Oliver Cross: Choose your diet well and live a long and happy life

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I NOW weigh less than I did before Christmas, and that’s after losing weight, very slowly but surely, over the last two or three years.

I’m still nothing like slim and you might not notice any difference in the size of my body, but you only have to look at my insufferably smug face to know that my slimming plan is working.

What’s more, it involves no crazy fads and actually very little slimming, the aim from the start being to stave off type two diabetes by following dietary advice from the diabetes nurse at my GPs’ surgery, plus some things I made up myself and haven’t told her about in case she disapproves.

Losing weight is a by-product of eating more healthily but is so far from being the object of the exercise that I’ve only recently bought bathroom scales to torment myself with.

There are many unpleasant diets cramming the bookshops at this time of year (including, yuk, the clay diet and the urine diet) but my special invention is the salami, air-dried ham, stilton, gorgonzola, pickles and garnish-just-for-show diet.

I’ve explained in a previous column that my particular corner of Woodhouse, Leeds, is a major centre for artisan cheese and meat production, where the locals, under the direction of our food guru Mr Dibbs, sometimes join together to make ethically-sourced, free-range, organic salami or chorizo-style sausages from scratch. These are then matured in Mr Dibbs’s cellar because, by an astonishing coincidence, it has exactly the same humidity and temperature conditions as a cave in Umbria.

There is something satisfying about eating non-factory food, including the intuitive feeling that it must be better for you than mass-produced stuff, even though the fat and salt content of home-made cheese and meat tends to be frightening, particularly to diabetes nurses.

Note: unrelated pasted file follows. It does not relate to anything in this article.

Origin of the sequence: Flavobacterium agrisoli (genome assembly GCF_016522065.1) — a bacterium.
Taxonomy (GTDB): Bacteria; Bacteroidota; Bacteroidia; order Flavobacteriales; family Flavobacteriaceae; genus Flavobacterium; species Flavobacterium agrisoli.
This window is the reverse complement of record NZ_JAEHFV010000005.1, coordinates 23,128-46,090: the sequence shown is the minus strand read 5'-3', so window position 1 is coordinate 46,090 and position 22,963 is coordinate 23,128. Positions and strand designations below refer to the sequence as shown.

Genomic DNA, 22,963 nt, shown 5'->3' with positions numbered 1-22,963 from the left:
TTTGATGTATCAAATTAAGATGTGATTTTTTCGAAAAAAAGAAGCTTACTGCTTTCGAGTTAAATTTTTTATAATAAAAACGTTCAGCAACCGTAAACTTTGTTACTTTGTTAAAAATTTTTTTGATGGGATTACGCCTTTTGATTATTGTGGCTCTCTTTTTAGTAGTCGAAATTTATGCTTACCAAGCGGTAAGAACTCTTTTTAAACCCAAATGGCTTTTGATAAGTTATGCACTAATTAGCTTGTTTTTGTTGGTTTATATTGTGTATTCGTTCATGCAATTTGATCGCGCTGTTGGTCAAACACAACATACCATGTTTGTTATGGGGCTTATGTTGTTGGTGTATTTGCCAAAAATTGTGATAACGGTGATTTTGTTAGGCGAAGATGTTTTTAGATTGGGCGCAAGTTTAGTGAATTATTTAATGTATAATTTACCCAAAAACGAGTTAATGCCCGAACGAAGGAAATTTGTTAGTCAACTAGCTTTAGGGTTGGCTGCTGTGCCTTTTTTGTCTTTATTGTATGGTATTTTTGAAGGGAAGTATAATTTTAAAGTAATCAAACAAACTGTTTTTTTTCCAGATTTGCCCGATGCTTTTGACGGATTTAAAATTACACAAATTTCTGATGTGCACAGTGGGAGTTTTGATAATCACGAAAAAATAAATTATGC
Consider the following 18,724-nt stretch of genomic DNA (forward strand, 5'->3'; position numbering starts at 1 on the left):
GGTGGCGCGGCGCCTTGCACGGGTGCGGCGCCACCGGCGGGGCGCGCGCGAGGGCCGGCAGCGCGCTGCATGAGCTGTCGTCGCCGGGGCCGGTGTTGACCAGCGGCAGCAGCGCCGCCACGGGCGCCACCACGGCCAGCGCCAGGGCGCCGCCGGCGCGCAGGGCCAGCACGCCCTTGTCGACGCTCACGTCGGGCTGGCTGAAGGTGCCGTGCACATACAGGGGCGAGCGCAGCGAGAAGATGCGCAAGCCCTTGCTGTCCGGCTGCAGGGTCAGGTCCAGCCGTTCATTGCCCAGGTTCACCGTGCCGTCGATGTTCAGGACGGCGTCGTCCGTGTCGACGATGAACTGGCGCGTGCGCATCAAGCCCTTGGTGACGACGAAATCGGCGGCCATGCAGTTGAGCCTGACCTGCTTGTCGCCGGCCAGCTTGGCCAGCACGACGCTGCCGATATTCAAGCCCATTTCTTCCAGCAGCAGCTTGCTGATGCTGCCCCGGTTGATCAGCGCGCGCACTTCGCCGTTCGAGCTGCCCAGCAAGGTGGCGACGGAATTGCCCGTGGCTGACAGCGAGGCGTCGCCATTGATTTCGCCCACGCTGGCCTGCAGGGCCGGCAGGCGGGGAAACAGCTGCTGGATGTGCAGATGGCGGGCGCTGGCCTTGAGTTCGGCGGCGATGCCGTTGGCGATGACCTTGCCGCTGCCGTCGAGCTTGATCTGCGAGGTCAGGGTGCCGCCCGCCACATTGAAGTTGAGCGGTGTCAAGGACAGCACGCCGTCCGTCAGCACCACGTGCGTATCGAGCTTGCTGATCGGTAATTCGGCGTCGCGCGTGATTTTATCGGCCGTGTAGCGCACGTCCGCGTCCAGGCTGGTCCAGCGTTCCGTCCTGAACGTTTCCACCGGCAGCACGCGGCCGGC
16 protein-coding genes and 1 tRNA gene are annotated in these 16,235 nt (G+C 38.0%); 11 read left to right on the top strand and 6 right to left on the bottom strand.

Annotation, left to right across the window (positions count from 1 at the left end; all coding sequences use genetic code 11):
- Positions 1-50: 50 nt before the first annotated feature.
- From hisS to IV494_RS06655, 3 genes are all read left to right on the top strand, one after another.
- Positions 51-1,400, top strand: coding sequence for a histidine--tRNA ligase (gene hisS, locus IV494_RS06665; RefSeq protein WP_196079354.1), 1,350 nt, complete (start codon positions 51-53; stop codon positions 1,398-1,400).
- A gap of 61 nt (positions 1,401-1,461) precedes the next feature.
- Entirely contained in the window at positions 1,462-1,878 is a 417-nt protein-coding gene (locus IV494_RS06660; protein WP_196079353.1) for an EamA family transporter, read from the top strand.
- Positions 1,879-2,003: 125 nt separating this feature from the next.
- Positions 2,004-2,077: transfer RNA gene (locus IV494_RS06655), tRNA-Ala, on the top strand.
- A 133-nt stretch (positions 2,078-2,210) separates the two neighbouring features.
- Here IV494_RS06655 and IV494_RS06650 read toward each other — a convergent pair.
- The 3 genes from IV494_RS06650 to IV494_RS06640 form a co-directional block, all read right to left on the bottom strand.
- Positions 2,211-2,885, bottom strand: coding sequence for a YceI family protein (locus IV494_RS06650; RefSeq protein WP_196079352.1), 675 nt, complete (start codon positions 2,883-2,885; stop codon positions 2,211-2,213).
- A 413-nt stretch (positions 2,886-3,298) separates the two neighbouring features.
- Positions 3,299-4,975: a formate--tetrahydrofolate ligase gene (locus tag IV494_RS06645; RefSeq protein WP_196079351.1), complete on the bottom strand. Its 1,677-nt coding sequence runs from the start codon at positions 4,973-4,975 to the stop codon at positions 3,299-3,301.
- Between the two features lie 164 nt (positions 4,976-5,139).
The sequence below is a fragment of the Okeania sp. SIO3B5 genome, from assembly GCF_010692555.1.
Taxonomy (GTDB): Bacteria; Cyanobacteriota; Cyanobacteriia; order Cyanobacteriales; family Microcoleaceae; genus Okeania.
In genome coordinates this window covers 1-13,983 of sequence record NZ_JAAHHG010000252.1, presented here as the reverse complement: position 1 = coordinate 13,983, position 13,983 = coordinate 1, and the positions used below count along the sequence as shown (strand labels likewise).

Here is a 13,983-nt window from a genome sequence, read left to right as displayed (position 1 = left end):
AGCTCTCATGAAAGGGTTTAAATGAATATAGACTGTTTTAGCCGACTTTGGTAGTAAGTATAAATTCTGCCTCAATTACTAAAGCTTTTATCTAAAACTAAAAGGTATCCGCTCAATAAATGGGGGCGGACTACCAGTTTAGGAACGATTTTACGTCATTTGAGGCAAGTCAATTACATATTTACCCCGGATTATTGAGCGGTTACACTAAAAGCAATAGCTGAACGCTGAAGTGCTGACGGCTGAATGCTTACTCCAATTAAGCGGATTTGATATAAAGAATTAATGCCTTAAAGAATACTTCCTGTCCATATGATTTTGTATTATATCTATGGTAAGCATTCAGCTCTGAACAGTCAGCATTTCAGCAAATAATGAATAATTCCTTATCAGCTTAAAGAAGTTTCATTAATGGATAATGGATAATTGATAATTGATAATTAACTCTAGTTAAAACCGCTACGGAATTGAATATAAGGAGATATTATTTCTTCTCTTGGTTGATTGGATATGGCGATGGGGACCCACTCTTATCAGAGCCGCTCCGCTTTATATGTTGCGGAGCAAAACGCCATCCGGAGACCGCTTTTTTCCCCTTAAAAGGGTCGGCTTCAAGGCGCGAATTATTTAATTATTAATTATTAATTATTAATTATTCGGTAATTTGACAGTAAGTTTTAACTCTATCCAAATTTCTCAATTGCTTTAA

But the secret, as in many things, lies in quantity. I now eat huge amounts of vegetables, particularly during the growing season, but vegetables, though very virtuous, don’t really set me salivating.

Perhaps the only reason people in southern India can follow totally-vegetarian diets is that their food is so excitingly spiced; plain vegetables would be a sort of punishment, likely to bring you nothing but a long and boring life accompanied by dangerous levels of smugness.

I like vegetable soups, stews and pastas with a few scraps of spicy sausage or strong cheese thrown in; after all. fat and salt are very far from being poisons, particularly in small quantities, and low-fat, mass produced diet foods have hidden dangers as well as a tendency to taste unpleasant. Better the devils you know.

Incidentally, I heard a health expert on the radio who, on the subject of weight loss, made a point so very obvious that I felt stupid for not thinking of it myself.

It was that losing weight is intrinsically hard to do because the body, for almost the whole of human history, has been evolving to maintain fat deposits rather than to waste them away, leaving nothing to live on during the inevitable lean years.

It’s only very, very recently, and in a tiny part of the world, that people would pay good money to follow plans and potions aimed at making them more vulnerable to starvation.

My mother, though not fat, spent decades following faddy diets and eating dreadful, tasteless bread made mainly of air.

She also made several attempts to take up smoking, thinking it would make her eat less, but could never overcome the fact that it made her feel sick.

So in the end, it wasn’t the tobacco that did for her but a wasting heart condition. She reached her target weight shortly before she died.

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